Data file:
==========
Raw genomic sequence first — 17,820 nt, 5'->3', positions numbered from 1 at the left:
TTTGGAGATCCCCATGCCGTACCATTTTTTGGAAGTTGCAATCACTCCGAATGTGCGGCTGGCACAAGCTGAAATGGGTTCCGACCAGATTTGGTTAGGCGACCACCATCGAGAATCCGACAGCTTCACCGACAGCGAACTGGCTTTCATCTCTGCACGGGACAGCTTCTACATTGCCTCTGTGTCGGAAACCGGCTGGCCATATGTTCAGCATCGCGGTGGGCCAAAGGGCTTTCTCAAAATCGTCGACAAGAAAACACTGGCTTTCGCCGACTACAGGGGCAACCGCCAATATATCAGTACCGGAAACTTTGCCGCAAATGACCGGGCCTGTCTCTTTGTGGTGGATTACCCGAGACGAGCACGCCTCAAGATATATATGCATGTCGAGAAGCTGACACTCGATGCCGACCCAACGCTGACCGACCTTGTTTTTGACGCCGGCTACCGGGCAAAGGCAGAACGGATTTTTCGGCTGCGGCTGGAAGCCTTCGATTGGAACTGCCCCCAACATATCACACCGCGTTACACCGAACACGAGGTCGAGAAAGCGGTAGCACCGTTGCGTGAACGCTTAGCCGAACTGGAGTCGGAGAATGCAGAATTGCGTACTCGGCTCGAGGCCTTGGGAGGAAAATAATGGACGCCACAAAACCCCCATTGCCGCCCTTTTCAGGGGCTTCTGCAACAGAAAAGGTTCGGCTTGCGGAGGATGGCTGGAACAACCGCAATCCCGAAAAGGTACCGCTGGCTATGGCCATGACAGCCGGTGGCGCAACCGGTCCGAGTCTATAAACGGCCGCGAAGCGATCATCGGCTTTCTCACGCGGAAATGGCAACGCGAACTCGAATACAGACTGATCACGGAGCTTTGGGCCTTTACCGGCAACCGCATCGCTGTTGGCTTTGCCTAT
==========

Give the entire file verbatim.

Raw genomic sequence first — 17,820 nt, 5'->3', positions numbered from 1 at the left:
TTTGGAGATCCCCATGCCGTACCATTTTTTGGAAGTTGCAATCACTCCGAATGTGCGGCTGGCACAAGCTGAAATGGGTTCCGACCAGATTTGGTTAGGCGACCACCATCGAGAATCCGACAGCTTCACCGACAGCGAACTGGCTTTCATCTCTGCACGGGACAGCTTCTACATTGCCTCTGTGTCGGAAACCGGCTGGCCATATGTTCAGCATCGCGGTGGGCCAAAGGGCTTTCTCAAAATCGTCGACAAGAAAACACTGGCTTTCGCCGACTACAGGGGCAACCGCCAATATATCAGTACCGGAAACTTTGCCGCAAATGACCGGGCCTGTCTCTTTGTGGTGGATTACCCGAGACGAGCACGCCTCAAGATATATATGCATGTCGAGAAGCTGACACTCGATGCCGACCCAACGCTGACCGACCTTGTTTTTGACGCCGGCTACCGGGCAAAGGCAGAACGGATTTTTCGGCTGCGGCTGGAAGCCTTCGATTGGAACTGCCCCCAACATATCACACCGCGTTACACCGAACACGAGGTCGAGAAAGCGGTAGCACCGTTGCGTGAACGCTTAGCCGAACTGGAGTCGGAGAATGCAGAATTGCGTACTCGGCTCGAGGCCTTGGGAGGAAAATAATGGACGCCACAAAACCCCCATTGCCGCCCTTTTCAGGGGCTTCTGCAACAGAAAAGGTTCGGCTTGCGGAGGATGGCTGGAACAACCGCAATCCCGAAAAGGTACCGCTGGCTATGGCCATGACAGCCGGTGGCGCAACCGGTCCGAGTCTATAAACGGCCGCGAAGCGATCATCGGCTTTCTCACGCGGAAATGGCAACGCGAACTCGAATACAGACTGATCACGGAGCTTTGGGCCTTTACCGGCAACCGCATCGCTGTTGGCTTTGCCTAT